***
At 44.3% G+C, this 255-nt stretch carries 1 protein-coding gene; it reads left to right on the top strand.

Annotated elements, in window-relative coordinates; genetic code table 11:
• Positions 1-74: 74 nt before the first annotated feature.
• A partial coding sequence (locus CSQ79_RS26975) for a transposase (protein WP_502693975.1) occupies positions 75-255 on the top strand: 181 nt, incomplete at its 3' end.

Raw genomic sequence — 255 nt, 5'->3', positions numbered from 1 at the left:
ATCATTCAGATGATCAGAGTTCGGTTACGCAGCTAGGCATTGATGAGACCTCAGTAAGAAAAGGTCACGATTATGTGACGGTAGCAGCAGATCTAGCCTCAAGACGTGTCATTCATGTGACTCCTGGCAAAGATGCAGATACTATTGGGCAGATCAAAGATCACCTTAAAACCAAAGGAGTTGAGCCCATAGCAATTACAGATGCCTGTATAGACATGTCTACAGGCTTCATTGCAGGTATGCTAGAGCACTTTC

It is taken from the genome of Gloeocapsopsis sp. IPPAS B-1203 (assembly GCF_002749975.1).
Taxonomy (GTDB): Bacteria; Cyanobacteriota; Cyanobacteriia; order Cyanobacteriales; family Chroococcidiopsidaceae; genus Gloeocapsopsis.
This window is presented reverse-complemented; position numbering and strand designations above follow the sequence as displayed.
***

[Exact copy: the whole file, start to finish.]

At 44.3% G+C, this 255-nt stretch carries 1 protein-coding gene; it reads left to right on the top strand.

Annotated elements, in window-relative coordinates; genetic code table 11:
• Positions 1-74: 74 nt before the first annotated feature.
• A partial coding sequence (locus CSQ79_RS26975) for a transposase (protein WP_502693975.1) occupies positions 75-255 on the top strand: 181 nt, incomplete at its 3' end.

Raw genomic sequence — 255 nt, 5'->3', positions numbered from 1 at the left:
ATCATTCAGATGATCAGAGTTCGGTTACGCAGCTAGGCATTGATGAGACCTCAGTAAGAAAAGGTCACGATTATGTGACGGTAGCAGCAGATCTAGCCTCAAGACGTGTCATTCATGTGACTCCTGGCAAAGATGCAGATACTATTGGGCAGATCAAAGATCACCTTAAAACCAAAGGAGTTGAGCCCATAGCAATTACAGATGCCTGTATAGACATGTCTACAGGCTTCATTGCAGGTATGCTAGAGCACTTTC

It is taken from the genome of Gloeocapsopsis sp. IPPAS B-1203 (assembly GCF_002749975.1).
Taxonomy (GTDB): Bacteria; Cyanobacteriota; Cyanobacteriia; order Cyanobacteriales; family Chroococcidiopsidaceae; genus Gloeocapsopsis.
This window is presented reverse-complemented; position numbering and strand designations above follow the sequence as displayed.